Armando Salguero: Chiefs Win! But Here's Why It Still Doesn't Feel Quite Right

The Kansas City Chiefs did what was necessary Monday night. They beat the New York Giants 20-17 and got back to a .500 record, keeping alive the hope they might somehow return to the kind of excellence that made them such a dynamic team not too long ago.

But are things right?




The Chiefs remain in survival mode now because even though they still have quarterback Patrick Mahomes and receiver Tyreek Hill and tight end Travis Kelce, they don't currently have the same offense that instilled fear in defenses the past few years.

The Chiefs through eight games this season have yielded 19 turnovers, including 17 in the last six games, and that includes the two they had against New York. And that's the most turnovers in a season of any team Andy Reid has coached in Kansas City.

Turnovers hurt, and so do penalties. The Chiefs had 12 of them for 103 yards this night.

And Kansas City's a team other teams have kind of figured out. No one is letting the Chiefs throw deep and turn games into highlight reels anymore.

So the Chiefs don't look quite like the Chiefs you're used to.

"Listen," Reid said after the game, "everything's not beautiful right now, but we're fighting through that...There's great competition in this league, which I think you know if you saw the games where teams that are supposed to win by x-number of points get beat, and there's so much parity.

"So you have to fight. And that's the part I'm taking out of this game. Our guys battled. They didn't give up on each other, they kept working through what could have been a time where you just throw your hands up and say, 'Oh my God, things aren't working the way they're supposed to work.'

"Guys didn't do that. So we'll build on that."

Let that marinate for a moment.

Because that's a legitimate NFL offensive mastermind talking. And Mahomes remains his quarterback. And the Chiefs have been the NFL's most dominant team on offense, if not overall, for three years.

But now they're kind of grasping for whatever rumor of good news they can find as a building block for the remainder of their season.

A team that feasted on big plays, huge wins and a Super Bowl championship not too long ago is feeding on crumbs right now.

Some of the crumbs we're talking about are startling in that they come disguised as good news but actually speak to Kansas City's struggles.

Consider that Mahomes was applauded for taking a fourth-quarter sack inside his 20 yard line Monday night rather than throwing a pass that might be intercepted.

Yippie, he took a sack!

And the reason that's seemingly good news is because Mahomes has made a terrible habit of throwing the ball up recklessly, which is one reason he leads the NFL with 10 interceptions.

Also consider the quarterback's modest stats: Mahomes completed 29 of 48 passes for 275 yards with 1 TD and 1 interception. It sounds good but really isn't because Mahomes completed 15 of his passes behind the line of scrimmage for 121 yards, according to Next Gen Stats.

That's the most completions behind the line by any QB in a game since 2016.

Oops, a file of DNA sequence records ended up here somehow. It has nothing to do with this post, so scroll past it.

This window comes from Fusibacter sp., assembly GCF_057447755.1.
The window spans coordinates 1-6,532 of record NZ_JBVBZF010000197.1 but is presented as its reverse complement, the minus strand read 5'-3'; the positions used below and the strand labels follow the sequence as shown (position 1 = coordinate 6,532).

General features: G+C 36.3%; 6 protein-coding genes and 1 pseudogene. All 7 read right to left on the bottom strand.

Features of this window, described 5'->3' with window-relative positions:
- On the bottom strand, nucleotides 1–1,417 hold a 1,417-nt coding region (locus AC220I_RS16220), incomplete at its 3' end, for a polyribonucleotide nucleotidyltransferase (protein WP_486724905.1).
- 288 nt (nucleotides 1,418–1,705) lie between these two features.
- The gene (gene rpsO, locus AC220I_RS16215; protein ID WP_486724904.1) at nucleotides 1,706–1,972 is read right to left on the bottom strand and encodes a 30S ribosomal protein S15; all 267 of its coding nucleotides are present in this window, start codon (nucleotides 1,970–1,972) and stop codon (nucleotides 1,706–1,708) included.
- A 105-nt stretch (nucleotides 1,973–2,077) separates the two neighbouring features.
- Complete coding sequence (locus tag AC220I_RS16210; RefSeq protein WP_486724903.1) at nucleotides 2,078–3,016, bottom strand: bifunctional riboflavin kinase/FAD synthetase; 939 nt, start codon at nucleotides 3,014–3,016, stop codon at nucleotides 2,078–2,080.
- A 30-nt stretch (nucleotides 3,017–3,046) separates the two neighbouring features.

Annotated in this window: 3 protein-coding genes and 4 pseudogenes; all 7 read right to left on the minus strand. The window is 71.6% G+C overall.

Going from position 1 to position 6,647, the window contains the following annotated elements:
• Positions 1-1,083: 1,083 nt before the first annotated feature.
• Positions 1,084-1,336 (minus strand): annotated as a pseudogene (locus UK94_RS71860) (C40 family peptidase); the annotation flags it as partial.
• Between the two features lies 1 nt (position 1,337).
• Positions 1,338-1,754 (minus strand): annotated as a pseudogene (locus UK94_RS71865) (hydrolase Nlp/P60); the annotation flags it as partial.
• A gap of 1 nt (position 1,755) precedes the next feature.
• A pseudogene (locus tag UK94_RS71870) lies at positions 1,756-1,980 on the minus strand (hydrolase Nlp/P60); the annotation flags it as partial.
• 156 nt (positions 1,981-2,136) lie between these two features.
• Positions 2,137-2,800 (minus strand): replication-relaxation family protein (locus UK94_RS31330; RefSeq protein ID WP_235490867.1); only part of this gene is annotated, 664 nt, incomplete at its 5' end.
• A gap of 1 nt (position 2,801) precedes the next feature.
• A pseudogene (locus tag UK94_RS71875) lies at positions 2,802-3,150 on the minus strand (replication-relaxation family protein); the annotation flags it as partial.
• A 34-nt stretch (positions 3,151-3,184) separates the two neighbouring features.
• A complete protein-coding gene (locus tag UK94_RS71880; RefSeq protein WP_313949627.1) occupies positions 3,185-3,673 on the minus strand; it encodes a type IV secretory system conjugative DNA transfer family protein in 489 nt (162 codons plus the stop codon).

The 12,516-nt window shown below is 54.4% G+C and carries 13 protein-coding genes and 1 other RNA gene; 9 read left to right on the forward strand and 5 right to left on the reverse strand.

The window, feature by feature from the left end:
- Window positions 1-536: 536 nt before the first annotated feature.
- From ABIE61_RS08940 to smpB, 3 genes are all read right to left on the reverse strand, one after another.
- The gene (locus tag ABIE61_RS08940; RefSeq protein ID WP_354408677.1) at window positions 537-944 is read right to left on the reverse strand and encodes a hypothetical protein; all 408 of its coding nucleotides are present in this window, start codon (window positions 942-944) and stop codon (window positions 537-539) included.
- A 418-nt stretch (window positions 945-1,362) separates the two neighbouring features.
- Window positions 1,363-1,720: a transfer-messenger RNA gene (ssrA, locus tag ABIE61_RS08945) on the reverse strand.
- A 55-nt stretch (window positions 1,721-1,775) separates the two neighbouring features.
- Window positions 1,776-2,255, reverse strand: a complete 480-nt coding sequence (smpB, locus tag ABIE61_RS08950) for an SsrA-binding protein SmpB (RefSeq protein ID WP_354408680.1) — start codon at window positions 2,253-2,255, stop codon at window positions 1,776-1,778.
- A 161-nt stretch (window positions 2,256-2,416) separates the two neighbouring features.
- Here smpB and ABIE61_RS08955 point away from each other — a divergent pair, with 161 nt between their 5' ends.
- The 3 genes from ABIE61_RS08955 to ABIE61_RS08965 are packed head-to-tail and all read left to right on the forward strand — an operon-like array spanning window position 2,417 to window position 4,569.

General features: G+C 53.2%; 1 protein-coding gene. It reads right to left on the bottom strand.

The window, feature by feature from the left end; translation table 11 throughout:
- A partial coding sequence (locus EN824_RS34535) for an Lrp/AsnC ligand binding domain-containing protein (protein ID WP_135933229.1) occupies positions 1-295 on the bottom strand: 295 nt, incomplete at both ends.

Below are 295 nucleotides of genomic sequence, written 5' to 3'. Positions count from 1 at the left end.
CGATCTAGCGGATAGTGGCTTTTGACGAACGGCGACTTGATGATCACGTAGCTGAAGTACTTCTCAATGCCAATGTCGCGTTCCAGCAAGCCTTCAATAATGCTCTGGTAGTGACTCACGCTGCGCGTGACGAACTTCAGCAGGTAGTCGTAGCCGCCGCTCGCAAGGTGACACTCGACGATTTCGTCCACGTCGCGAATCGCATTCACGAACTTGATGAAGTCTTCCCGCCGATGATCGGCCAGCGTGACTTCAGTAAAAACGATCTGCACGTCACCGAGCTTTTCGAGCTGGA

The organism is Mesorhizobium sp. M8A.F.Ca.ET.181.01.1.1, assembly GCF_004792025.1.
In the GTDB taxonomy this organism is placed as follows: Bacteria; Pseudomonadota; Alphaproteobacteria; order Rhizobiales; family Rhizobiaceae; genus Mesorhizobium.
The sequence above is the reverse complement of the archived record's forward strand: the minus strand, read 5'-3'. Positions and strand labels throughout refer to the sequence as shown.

Hill, the scary fast deep threat defenses fear, caught 12 passes this game. But 6 of those were of the behind the line of scrimmage variety.

So the Chiefs' explosive offense has been whittled into something of a pop gun attack.

The reason the Chiefs are now forced to take this measured approach is defenses are playing two-high and even three-high safeties, protecting themselves from bombs over their heads.

That means KC has to run the football and be patient with short passes.

"When you get a penalty and get pushed back, that kind of ruins drives," Mahomes said. "It comes down to execution in this league and if you don't execute, if teams are going to make you drive the entire field, then you have to show you can do that and score touchdowns."

Another problem is that while the Chiefs are figuring out how to overcome new defensive strategies, they're still hurting themselves with those turnovers and penalties.

"What you've seen in every game pretty much is there's been times where we kind of stall out or don't execute or I throw the ball and don't hit the right spot or the receiver doesn't see it the same way I do," Mahomes said. "Or we have penalties or turnovers. So, I mean, in this league it's kind of shown that it's happened week after week for the past few weeks, but I think we're going to snap out of it and we'll find a way to start executing. And when we do, we're going to be a tough offense to stop."

Yeah, maybe.

The Chiefs, you see, are also fighting their own frustration and anxiety. They've enjoyed such quick and seemingly easy success for so long that slogging down the field like mere mortals seems somehow wrong or too slow or not good enough.

"I want to score more points, have more touchdowns, and put more points on the board, but seeing how the defense was playing and they were kind of holding strong and doing things, I was getting the ball out of my hand, getting the ball to the running back in space, continue to hit guys in the flat and let them get up the field," Mahomes said.

Despite all this, Reid promises his team will "get there" in its search to recapture its magic.

It's a bold promise to make with Kansas City facing the Packers, Cowboys, Chargers, Bengals, and Raiders twice among its final nine games.

But hope remains and Monday's victory helped.

"Hopefully," Mahomes said, "as the season goes along we can correct the turnovers, and I think we can still be a special offense."

Follow on Twitter: @ArmandoSalguero